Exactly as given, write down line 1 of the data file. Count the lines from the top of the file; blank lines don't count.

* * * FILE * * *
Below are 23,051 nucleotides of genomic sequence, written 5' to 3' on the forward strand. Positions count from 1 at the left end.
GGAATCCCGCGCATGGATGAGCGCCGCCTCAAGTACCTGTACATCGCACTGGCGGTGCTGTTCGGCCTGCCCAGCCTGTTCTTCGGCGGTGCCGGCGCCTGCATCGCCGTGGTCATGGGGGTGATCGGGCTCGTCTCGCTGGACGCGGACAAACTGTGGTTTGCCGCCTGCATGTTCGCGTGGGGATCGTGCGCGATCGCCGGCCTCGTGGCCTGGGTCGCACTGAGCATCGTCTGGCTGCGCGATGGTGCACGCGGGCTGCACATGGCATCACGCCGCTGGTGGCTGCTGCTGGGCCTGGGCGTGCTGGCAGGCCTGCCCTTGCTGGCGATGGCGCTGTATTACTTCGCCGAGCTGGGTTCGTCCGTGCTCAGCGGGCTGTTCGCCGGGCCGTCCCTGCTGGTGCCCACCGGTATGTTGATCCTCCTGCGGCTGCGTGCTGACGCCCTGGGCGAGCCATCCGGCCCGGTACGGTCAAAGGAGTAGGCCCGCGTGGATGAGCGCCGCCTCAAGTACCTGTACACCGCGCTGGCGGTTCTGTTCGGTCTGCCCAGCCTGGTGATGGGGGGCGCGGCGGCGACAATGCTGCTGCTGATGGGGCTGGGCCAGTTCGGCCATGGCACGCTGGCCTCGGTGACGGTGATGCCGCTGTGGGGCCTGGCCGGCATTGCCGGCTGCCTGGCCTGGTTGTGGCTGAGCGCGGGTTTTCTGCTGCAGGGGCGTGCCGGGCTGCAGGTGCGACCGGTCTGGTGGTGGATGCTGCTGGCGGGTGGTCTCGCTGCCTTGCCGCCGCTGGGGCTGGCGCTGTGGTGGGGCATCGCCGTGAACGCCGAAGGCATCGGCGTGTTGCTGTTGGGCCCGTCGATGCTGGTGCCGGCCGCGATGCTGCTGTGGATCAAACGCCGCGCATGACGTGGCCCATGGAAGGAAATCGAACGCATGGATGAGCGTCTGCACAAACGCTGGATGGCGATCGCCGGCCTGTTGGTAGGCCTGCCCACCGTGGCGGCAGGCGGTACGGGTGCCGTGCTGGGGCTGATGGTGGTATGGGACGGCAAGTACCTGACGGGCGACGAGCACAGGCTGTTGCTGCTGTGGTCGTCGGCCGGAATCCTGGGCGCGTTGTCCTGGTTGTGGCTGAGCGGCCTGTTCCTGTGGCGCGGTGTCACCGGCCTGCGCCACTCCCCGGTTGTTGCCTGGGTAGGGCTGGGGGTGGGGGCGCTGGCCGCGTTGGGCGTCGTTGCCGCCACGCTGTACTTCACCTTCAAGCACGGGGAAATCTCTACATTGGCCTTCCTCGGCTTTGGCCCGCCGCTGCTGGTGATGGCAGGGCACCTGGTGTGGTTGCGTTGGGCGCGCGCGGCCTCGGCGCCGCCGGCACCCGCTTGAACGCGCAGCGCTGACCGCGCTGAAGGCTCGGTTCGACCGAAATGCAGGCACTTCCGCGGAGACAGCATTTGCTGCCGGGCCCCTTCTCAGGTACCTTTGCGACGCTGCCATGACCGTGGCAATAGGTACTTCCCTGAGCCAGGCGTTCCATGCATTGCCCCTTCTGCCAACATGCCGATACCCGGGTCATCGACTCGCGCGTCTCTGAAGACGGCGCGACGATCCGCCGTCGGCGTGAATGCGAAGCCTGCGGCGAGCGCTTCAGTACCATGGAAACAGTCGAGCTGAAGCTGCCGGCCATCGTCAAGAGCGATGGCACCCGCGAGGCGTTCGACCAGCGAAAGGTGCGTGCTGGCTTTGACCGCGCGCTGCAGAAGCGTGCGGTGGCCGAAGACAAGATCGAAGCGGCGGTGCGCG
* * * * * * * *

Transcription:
Below are 23,051 nucleotides of genomic sequence, written 5' to 3' on the forward strand. Positions count from 1 at the left end.